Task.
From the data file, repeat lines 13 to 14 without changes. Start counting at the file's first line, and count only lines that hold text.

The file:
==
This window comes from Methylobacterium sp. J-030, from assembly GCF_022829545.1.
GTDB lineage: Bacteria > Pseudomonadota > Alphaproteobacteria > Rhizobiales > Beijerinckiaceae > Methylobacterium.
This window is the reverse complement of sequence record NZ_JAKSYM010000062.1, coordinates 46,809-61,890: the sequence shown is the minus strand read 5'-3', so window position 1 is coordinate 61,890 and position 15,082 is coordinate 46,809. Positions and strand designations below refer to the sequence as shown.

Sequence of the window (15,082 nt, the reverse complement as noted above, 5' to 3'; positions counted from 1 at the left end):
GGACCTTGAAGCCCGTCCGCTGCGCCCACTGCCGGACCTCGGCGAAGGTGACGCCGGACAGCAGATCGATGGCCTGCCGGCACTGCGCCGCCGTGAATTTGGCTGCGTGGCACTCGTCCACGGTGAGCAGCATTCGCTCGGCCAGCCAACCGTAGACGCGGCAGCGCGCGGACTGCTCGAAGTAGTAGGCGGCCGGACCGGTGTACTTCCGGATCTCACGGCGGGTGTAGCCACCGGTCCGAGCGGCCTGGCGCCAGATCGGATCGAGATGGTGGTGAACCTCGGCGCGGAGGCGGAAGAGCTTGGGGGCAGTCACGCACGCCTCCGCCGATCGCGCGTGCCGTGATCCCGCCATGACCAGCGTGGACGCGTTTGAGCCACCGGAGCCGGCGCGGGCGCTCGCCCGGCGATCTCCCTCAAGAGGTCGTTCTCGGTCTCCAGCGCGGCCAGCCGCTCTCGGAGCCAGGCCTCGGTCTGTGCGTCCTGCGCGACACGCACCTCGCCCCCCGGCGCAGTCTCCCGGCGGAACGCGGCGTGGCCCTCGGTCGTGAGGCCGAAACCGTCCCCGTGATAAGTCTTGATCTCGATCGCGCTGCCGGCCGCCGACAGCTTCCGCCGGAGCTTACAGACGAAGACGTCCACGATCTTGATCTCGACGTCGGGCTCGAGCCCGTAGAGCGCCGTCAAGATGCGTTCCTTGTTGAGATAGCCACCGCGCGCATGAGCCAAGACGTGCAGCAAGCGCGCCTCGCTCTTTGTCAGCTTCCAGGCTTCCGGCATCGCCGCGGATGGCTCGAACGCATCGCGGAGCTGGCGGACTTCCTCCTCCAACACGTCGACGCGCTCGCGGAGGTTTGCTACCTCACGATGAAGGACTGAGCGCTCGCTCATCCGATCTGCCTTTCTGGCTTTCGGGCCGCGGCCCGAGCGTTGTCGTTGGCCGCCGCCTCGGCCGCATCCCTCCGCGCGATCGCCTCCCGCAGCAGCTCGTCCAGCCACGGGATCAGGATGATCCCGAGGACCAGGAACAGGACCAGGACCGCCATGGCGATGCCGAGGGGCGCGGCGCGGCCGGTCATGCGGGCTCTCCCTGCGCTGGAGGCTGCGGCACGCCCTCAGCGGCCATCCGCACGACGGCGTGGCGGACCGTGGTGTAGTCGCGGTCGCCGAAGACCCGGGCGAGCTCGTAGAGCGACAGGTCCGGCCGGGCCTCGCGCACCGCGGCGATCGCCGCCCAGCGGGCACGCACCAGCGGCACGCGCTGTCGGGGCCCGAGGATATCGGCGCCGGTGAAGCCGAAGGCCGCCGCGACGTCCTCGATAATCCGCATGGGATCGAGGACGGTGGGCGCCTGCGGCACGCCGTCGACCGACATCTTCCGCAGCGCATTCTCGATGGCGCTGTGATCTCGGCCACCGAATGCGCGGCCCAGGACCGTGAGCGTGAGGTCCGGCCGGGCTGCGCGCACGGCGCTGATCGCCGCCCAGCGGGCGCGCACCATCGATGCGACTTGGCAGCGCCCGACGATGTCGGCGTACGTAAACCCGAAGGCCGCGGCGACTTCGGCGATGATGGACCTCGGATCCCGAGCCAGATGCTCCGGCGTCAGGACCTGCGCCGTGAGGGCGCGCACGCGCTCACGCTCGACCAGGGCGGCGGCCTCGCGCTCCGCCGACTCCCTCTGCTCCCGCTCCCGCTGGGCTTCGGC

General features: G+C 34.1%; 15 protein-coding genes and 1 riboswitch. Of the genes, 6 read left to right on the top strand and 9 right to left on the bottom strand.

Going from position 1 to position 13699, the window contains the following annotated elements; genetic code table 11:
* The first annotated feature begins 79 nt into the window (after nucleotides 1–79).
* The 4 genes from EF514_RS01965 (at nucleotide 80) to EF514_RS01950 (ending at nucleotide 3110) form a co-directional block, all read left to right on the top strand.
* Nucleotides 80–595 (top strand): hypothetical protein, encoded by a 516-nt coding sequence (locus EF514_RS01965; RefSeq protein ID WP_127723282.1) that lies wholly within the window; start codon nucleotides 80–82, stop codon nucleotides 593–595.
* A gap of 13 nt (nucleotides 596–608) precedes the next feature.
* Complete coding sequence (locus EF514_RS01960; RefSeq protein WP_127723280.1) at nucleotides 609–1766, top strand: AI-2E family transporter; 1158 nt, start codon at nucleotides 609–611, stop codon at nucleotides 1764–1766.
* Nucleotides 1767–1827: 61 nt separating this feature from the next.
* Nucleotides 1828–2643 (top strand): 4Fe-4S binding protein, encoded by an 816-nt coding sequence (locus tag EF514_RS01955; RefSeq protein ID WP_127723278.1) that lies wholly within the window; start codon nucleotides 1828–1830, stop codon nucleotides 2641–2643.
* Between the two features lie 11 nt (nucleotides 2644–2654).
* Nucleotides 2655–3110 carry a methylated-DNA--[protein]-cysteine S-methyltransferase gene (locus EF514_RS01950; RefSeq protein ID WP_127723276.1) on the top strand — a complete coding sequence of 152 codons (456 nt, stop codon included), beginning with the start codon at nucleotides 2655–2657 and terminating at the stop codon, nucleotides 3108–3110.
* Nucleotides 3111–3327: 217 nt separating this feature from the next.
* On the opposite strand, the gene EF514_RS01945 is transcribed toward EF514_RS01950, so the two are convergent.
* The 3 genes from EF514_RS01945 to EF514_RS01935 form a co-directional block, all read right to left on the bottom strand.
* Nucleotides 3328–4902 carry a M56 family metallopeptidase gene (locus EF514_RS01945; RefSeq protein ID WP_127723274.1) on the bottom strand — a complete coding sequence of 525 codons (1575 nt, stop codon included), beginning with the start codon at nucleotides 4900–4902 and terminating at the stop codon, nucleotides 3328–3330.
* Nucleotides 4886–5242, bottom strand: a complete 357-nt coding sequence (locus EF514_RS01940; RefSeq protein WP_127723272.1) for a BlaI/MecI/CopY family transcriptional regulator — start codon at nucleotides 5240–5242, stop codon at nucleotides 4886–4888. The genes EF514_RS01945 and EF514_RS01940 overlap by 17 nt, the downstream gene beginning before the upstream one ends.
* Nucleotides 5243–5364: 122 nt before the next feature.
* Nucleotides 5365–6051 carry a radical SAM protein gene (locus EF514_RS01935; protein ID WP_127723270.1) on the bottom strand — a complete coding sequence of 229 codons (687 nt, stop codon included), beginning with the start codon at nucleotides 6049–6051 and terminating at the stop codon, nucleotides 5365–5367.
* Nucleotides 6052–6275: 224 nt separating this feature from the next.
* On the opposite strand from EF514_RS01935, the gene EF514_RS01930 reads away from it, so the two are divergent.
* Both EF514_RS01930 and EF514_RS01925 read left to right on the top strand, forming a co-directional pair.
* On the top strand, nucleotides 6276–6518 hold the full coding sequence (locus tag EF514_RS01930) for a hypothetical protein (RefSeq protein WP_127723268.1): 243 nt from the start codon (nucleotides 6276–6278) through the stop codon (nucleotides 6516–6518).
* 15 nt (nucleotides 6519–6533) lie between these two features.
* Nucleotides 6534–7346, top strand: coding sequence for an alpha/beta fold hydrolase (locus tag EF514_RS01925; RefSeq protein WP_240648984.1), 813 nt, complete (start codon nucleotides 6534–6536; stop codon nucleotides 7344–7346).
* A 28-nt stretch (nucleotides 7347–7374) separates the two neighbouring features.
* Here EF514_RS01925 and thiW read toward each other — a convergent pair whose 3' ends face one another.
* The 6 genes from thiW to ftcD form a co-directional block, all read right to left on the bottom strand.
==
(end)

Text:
* Nucleotides 1767–1827: 61 nt separating this feature from the next.
* Nucleotides 1828–2643 (top strand): 4Fe-4S binding protein, encoded by an 816-nt coding sequence (locus tag EF514_RS01955; RefSeq protein ID WP_127723278.1) that lies wholly within the window; start codon nucleotides 1828–1830, stop codon nucleotides 2641–2643.